Sturgeon Bay, Pinkert Law Firm Part Ways

Fans of modern tragicomedy may want to attend the next meeting of the Sturgeon Bay Common Council to see a train wreck in action, if the 4½-hour marathon held for a 25-item agenda on the night of June 5 is any indication of how future meetings will go.

At almost the four-hour point of the meeting, Alderman David Ward made a point of order:  “At 10 o’clock the air handling system shut down and hasn’t been on since. If we’re going to have meetings until 11:30, somebody better reset the timer on Tuesday nights.”

With four of the seven-member council new to city governance since the April 3 election, there is a great deal of stumbling and inefficiency as they collectively try to find their feet as a functioning board.

But the frustration is palpable. Several times at Tuesday’s meeting Mayor Thad Birmingham mentioned that in the past, complicated issues that require analysis usually are presented to a committee to deal with all the details and options before presenting something to the full council for its consideration.

“But we don’t seem to be doing that much anymore, so we’re just winging it. So let’s wing it,” Birmingham said at about hour four of the meeting when the council was trying to decide what to do about replacing its legal services after Pinkert Law Firm announced that after two decades of service to the city, it was ending both its municipal and prosecutorial roles with the city.

“We appreciated the time that we’ve been able to work with the many dedicated city officials over that time period,” said Randy Nesbitt, who had served as the attorney for the city’s governmental legal matters. “It was time for a change. It was time for a changeover in our municipal work. I’m going to focus more on other clients.”

In the meantime, the council authorized city Administrator Josh VanLieshout to find an interim legal representation. Alderwoman Kelly Catarozoli added an amendment that VanLieshout also send out a request for proposal for permanent legal representation, but withdrew the amendment when Alderwoman Laurel Hauser objected to it on the grounds that perhaps now is the time to consider the option of going back to a full-time city attorney with the city’s interests as the main job rather than a hired gun.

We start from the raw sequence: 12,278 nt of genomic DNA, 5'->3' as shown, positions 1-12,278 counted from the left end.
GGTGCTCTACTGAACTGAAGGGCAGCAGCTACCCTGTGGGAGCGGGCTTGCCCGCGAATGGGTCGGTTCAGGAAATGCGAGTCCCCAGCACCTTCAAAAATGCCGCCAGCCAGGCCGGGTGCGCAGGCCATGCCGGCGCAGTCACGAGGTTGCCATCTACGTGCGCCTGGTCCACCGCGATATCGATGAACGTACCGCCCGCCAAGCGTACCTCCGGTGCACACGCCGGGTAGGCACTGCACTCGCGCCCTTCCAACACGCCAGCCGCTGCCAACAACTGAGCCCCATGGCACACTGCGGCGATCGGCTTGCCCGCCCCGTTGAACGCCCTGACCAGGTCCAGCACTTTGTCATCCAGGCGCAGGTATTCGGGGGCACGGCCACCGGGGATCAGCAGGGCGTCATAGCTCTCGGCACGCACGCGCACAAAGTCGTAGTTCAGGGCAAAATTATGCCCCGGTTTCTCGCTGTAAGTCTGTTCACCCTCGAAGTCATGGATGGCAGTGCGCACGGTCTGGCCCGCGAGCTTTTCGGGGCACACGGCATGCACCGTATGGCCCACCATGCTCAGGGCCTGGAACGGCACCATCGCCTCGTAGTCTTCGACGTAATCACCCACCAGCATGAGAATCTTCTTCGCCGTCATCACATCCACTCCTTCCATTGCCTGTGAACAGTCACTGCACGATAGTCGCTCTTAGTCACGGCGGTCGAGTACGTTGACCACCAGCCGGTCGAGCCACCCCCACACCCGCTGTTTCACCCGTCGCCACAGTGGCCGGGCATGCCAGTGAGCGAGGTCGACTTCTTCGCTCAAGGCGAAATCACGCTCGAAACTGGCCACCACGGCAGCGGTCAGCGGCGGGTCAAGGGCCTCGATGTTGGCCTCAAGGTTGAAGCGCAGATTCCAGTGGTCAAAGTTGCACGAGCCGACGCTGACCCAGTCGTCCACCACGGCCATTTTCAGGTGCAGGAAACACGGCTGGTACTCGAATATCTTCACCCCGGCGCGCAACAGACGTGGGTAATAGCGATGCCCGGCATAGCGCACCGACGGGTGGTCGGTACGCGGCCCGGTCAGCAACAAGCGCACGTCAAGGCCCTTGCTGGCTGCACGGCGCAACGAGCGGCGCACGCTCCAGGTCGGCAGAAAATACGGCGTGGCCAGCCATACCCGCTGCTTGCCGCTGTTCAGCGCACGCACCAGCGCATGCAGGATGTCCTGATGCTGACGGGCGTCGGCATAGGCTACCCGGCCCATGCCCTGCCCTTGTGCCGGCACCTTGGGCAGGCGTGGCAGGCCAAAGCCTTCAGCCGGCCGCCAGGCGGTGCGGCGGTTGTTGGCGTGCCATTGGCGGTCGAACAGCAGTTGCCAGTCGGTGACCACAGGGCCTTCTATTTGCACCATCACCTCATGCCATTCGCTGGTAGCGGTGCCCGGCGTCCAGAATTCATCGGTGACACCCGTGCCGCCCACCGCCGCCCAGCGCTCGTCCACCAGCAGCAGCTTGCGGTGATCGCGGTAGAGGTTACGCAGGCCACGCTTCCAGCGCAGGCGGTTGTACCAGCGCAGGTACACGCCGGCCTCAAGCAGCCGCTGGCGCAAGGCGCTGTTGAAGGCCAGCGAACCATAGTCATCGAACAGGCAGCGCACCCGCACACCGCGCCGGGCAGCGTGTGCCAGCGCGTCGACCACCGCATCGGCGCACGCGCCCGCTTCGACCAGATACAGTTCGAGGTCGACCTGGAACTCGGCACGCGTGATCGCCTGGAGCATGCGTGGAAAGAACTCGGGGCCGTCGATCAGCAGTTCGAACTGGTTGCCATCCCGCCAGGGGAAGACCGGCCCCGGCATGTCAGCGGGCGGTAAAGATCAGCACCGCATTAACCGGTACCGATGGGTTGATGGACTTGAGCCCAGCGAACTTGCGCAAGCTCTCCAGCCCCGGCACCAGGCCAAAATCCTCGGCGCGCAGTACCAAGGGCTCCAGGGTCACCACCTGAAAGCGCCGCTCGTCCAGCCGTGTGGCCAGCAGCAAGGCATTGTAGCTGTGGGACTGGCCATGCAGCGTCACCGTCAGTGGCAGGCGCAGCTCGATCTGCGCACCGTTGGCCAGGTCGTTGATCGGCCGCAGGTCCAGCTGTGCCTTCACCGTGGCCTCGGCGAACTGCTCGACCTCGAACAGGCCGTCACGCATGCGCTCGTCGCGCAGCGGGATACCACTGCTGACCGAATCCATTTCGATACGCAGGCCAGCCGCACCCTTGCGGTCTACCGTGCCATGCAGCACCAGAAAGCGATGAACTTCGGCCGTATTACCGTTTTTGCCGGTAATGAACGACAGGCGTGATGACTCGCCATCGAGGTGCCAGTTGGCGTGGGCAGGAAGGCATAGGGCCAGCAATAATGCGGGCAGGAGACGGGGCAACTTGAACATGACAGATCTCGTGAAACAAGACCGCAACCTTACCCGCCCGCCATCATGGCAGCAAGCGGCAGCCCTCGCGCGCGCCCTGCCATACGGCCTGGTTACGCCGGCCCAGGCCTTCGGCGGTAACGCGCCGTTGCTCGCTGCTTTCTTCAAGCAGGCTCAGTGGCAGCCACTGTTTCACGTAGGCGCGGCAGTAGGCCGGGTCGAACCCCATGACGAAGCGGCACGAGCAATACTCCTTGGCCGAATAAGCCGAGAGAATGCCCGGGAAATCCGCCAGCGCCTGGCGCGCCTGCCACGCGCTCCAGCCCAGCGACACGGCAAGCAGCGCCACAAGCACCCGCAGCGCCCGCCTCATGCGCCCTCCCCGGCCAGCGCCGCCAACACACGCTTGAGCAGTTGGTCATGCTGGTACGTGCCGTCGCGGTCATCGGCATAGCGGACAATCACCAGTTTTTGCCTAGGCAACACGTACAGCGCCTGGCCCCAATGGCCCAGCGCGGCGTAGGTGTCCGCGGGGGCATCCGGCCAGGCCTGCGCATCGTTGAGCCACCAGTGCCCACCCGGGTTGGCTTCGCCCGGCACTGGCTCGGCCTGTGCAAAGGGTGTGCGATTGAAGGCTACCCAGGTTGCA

The council also discussed the dirt piles at the foot of the Oregon Street bridge. VanLieshout had been directed to give notice to the interested parties that the dirt had to be removed. Bayland Buildings was one of the parties, and VanLieshout said they did not own them.

That leaves former hotel developer Bob Papke, who is suing the city for the failed hotel development on the site.

“He hasn’t responded to vacation notice,” VanLieshout said. The next step, he said, would be to seek a motion in court to have the dirt piles removed.

However, the morning after the meeting the Pulse received a notice from Papke’s attorney, Jonathan Smies of Godfrey & Kahn, that was dated June 5 and sent to former city attorney Randy Nesbitt. The letter states, “The dirt piles are indisputably property of Sawyer [Hotel Development, LLC].”

It goes on to cite a paragraph in an amendment to the development contract that states if the project is not completed, “the City will purchase the dirt piles from the Developer for $16,000.”

Also according to the development contract, the letter states, “Sawyer still holds exclusive rights to develop the hotel.”

The letter concludes with this:  “In short, Sawyer owns the dirt piles and any attempt by the City to relocate the dirt piles would be in violation of Sawyer’s contractual rights.”

A call to VanLieshout to learn the city’s next move was not returned before press time.

In other matters, the council:

  • Tabled for future discussion a plan proposed by freshman Alderman David Hayes to end the Waterfront Redevelopment Authority and replace it with a Community Development Authority.
  • Approved a 34-unit townhouse development at Amity Field, in the 700 block of Erie and Florida streets.
  • Approved a plan to reroute all but local deliveries by trucks along Third Avenue.

Anyone who would like to view the marathon meeting can do so. It’s posted in two parts at

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